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Home bike advantage: Local cyclist sets sights on podium

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In many professional sports a 33-year-old athlete would be considering retirement. In the case of Delta’s Dr. Meghan Grant, she’s just getting started.

A member of Team Canada’s NextGen program targeting athletes for the 2020 Olympics, Meghan is aiming to represent Canada in Track Cycling in Tokyo, Japan. If all goes as planned, she’ll be 37.

“I really think age is just a number,” Meghan tells Something Good Magazine while enjoying a coffee in Tsawwassen. “I think I’m healthier now, and feel better and I’m more athletic now than I was at 25 when I was in the thick of med school and my residency. I sort of want to prove that age doesn’t matter and that old dogs can learn new tricks.”

Perhaps what makes Meghan’s story even more amazing is that she didn’t start cycling until five years ago while undergoing her medical residency while at Vancouver General Hospital (VGH).

“At that time I was working 80 to 100 hours a week. So it was kind of crazy with 30 hour shifts. Surprisingly, adding cycling made me feel better and not worse. So just having some physical activity in a busy schedule made me more productive.”

Today, she’s no less busy, splitting time between being a Sport Medicine Physician in Burnaby, a doctor in the emergency room at VGH, and spending three weeks at a time away at cycling events. Finding the optimal balance, whether on a track or in life, is still a challenge, says Meghan.

A product of Tsawwassen, Meghan grew up in the neighbourhood and graduated from South Delta Secondary. Although she lived in Vancouver during her medical residency she now lives in Ladner with her mother.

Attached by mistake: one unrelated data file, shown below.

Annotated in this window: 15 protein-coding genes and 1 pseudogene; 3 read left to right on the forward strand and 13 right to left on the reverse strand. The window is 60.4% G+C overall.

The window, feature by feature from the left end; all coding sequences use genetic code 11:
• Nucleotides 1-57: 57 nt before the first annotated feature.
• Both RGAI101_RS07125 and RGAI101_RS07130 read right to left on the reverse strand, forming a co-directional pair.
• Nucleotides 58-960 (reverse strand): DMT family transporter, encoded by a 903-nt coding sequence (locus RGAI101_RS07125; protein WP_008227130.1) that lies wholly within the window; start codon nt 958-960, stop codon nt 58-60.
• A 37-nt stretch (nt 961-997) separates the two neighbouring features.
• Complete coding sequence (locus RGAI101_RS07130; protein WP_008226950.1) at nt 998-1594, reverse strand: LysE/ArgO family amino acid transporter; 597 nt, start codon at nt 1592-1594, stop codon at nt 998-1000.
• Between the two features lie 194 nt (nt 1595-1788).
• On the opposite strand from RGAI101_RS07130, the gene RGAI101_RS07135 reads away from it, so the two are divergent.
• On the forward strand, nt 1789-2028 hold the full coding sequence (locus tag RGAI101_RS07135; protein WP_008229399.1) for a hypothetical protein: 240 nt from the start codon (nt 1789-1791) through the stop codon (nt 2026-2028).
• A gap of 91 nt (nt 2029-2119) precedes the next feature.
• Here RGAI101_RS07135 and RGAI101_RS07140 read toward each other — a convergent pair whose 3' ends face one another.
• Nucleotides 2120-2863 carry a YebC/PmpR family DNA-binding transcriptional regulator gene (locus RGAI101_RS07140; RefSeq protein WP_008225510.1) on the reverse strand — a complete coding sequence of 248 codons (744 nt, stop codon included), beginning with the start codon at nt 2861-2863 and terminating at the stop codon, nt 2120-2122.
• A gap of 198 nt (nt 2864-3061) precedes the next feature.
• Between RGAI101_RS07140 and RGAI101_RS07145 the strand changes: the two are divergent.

The irony of aiming for the 2020 Olympics is that it took her participation in the 2010 Olympics to become motivated in sports again. A former figure skater with the Canadian Ice Dance Theatre, Meghan “retired” due to chronic sports injuries.

However, when the Olympics landed in her backyard, Meghan was invited to participate in the Opening Ceremonies and being around athletes reminded her how much she missed being active.

It’s not that uncommon for women to take up pro cycling well into adulthood. American cyclist Evelyn Stevens was an investment banker on Wall Street and left it all to become one of the top riders in the world.

“You can still do it when you’re 80,” says Meghan of cycling. “It’s a really great sport that way. We have a lot of crossover athletes from other sports as well, like speed skating and alpine skiing.”

As a local, she’s participated in the Tour de Delta road race every year since she began cycling in 2010, with a goal of improving each time out. Last year she finished in the top 20 but is shooting for the podium in 2016.

“I think it’s really special to be able to do that by riding by the high school you went to. So even though my main focus is the track right now, one of these years it would be the goal to win the Tour de Delta road race. My hometown race, that would be really special I think.”

Meghan said the Tour de Delta could be quite interesting this year because with the Olympics in Rio de Janeiro, Brazil, some elite cyclists may use the Tour as a means of training for the big show.

For more info about the Tour de Delta happening July 8-10 visit tourdedelta.ca.

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